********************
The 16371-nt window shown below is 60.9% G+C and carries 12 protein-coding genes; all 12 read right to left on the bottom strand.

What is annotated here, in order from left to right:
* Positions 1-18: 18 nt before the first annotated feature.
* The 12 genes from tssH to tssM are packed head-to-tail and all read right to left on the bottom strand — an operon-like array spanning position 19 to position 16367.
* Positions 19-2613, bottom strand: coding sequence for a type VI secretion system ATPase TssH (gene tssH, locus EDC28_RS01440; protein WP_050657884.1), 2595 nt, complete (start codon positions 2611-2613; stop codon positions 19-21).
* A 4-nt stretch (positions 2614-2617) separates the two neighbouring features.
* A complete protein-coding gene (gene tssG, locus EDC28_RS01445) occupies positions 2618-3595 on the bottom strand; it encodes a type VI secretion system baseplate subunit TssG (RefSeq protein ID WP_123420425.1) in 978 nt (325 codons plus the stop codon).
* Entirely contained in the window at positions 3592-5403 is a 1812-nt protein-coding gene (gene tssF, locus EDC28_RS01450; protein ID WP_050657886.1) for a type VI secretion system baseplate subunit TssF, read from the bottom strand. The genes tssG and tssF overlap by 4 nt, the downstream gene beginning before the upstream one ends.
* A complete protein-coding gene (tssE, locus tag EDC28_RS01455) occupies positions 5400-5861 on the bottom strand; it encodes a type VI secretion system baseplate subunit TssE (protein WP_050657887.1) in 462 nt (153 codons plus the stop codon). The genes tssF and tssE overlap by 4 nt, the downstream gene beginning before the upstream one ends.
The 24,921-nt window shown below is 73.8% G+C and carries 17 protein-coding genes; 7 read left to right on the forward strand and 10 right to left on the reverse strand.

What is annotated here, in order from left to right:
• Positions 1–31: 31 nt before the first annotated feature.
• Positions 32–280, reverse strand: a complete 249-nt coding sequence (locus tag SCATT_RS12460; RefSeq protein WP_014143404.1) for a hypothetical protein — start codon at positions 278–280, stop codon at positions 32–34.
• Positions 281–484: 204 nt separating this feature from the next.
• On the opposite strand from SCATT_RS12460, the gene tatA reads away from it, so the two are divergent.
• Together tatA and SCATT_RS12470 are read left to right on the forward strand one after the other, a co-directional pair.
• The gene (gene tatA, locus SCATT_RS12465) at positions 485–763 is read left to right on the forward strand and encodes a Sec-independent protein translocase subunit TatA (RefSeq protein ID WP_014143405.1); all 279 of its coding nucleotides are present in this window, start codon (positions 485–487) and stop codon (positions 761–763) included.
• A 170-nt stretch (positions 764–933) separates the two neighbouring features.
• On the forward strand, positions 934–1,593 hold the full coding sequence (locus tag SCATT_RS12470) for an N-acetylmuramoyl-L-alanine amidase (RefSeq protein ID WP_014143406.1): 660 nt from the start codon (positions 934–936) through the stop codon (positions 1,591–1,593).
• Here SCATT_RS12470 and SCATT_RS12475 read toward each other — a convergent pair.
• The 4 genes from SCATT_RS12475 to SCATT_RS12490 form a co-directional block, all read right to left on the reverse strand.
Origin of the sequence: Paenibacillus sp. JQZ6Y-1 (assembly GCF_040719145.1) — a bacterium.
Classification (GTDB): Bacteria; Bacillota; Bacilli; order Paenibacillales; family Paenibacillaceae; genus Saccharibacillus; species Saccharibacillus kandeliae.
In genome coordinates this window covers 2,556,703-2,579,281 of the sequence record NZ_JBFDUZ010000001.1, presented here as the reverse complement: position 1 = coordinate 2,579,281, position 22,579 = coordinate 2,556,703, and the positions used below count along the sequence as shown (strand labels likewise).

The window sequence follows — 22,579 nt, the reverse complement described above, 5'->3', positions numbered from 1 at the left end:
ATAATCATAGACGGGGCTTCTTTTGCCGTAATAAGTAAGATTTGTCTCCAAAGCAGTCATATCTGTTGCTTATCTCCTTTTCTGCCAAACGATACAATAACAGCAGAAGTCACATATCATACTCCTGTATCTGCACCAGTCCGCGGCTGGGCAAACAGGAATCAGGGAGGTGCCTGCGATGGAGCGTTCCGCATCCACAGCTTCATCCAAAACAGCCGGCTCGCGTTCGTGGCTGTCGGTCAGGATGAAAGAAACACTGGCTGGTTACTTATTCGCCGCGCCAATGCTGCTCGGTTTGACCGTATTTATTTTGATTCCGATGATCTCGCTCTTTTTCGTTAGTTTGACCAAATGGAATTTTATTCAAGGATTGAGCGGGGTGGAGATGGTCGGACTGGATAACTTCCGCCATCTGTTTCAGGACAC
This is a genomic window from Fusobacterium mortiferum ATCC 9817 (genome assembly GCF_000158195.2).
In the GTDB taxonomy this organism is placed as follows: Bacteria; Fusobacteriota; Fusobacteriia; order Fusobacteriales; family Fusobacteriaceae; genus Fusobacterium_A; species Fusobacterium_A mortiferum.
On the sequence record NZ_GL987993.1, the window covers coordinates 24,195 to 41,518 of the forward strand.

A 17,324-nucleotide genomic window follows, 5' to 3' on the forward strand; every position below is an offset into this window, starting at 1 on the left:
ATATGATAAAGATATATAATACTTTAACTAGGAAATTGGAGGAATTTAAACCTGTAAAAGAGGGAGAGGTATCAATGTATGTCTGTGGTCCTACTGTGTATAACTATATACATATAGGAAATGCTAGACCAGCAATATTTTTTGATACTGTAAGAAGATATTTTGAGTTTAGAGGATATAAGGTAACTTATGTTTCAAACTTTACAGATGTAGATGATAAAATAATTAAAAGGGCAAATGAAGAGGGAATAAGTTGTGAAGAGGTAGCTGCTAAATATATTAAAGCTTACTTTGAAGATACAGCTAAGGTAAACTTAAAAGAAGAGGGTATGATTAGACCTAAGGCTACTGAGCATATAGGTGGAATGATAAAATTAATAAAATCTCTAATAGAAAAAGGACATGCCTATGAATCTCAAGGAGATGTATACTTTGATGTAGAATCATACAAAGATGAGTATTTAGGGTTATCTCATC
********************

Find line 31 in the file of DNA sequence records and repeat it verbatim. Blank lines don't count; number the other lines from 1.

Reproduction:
ATATGATAAAGATATATAATACTTTAACTAGGAAATTGGAGGAATTTAAACCTGTAAAAGAGGGAGAGGTATCAATGTATGTCTGTGGTCCTACTGTGTATAACTATATACATATAGGAAATGCTAGACCAGCAATATTTTTTGATACTGTAAGAAGATATTTTGAGTTTAGAGGATATAAGGTAACTTATGTTTCAAACTTTACAGATGTAGATGATAAAATAATTAAAAGGGCAAATGAAGAGGGAATAAGTTGTGAAGAGGTAGCTGCTAAATATATTAAAGCTTACTTTGAAGATACAGCTAAGGTAAACTTAAAAGAAGAGGGTATGATTAGACCTAAGGCTACTGAGCATATAGGTGGAATGATAAAATTAATAAAATCTCTAATAGAAAAAGGACATGCCTATGAATCTCAAGGAGATGTATACTTTGATGTAGAATCATACAAAGATGAGTATTTAGGGTTATCTCATC